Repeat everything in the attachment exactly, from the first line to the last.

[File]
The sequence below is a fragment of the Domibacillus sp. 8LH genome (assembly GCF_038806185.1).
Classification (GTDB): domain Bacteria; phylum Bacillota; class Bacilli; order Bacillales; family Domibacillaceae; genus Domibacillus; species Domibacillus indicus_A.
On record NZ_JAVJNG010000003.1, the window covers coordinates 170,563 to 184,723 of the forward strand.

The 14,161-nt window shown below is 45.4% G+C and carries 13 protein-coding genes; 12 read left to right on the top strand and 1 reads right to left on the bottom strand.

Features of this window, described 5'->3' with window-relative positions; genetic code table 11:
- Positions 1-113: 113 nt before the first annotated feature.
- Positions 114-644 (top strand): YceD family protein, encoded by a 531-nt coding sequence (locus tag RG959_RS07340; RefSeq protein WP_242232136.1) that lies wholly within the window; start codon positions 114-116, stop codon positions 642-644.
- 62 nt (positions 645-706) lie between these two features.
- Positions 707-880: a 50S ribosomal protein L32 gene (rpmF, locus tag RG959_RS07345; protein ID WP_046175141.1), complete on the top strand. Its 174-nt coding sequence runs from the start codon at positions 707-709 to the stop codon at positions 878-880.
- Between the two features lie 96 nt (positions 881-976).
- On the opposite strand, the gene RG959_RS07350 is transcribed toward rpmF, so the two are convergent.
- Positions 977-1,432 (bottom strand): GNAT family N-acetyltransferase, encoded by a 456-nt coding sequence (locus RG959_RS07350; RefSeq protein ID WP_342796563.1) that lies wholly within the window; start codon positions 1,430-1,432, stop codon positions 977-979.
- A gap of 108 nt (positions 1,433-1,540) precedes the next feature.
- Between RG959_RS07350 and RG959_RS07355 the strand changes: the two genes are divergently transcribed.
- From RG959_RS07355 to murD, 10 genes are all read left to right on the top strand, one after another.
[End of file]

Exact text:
The sequence below is a fragment of the Domibacillus sp. 8LH genome (assembly GCF_038806185.1).
Classification (GTDB): domain Bacteria; phylum Bacillota; class Bacilli; order Bacillales; family Domibacillaceae; genus Domibacillus; species Domibacillus indicus_A.
On record NZ_JAVJNG010000003.1, the window covers coordinates 170,563 to 184,723 of the forward strand.

The 14,161-nt window shown below is 45.4% G+C and carries 13 protein-coding genes; 12 read left to right on the top strand and 1 reads right to left on the bottom strand.

Features of this window, described 5'->3' with window-relative positions; genetic code table 11:
- Positions 1-113: 113 nt before the first annotated feature.
- Positions 114-644 (top strand): YceD family protein, encoded by a 531-nt coding sequence (locus tag RG959_RS07340; RefSeq protein WP_242232136.1) that lies wholly within the window; start codon positions 114-116, stop codon positions 642-644.
- 62 nt (positions 645-706) lie between these two features.
- Positions 707-880: a 50S ribosomal protein L32 gene (rpmF, locus tag RG959_RS07345; protein ID WP_046175141.1), complete on the top strand. Its 174-nt coding sequence runs from the start codon at positions 707-709 to the stop codon at positions 878-880.
- Between the two features lie 96 nt (positions 881-976).
- On the opposite strand, the gene RG959_RS07350 is transcribed toward rpmF, so the two are convergent.
- Positions 977-1,432 (bottom strand): GNAT family N-acetyltransferase, encoded by a 456-nt coding sequence (locus RG959_RS07350; RefSeq protein ID WP_342796563.1) that lies wholly within the window; start codon positions 1,430-1,432, stop codon positions 977-979.
- A gap of 108 nt (positions 1,433-1,540) precedes the next feature.
- Between RG959_RS07350 and RG959_RS07355 the strand changes: the two genes are divergently transcribed.
- From RG959_RS07355 to murD, 10 genes are all read left to right on the top strand, one after another.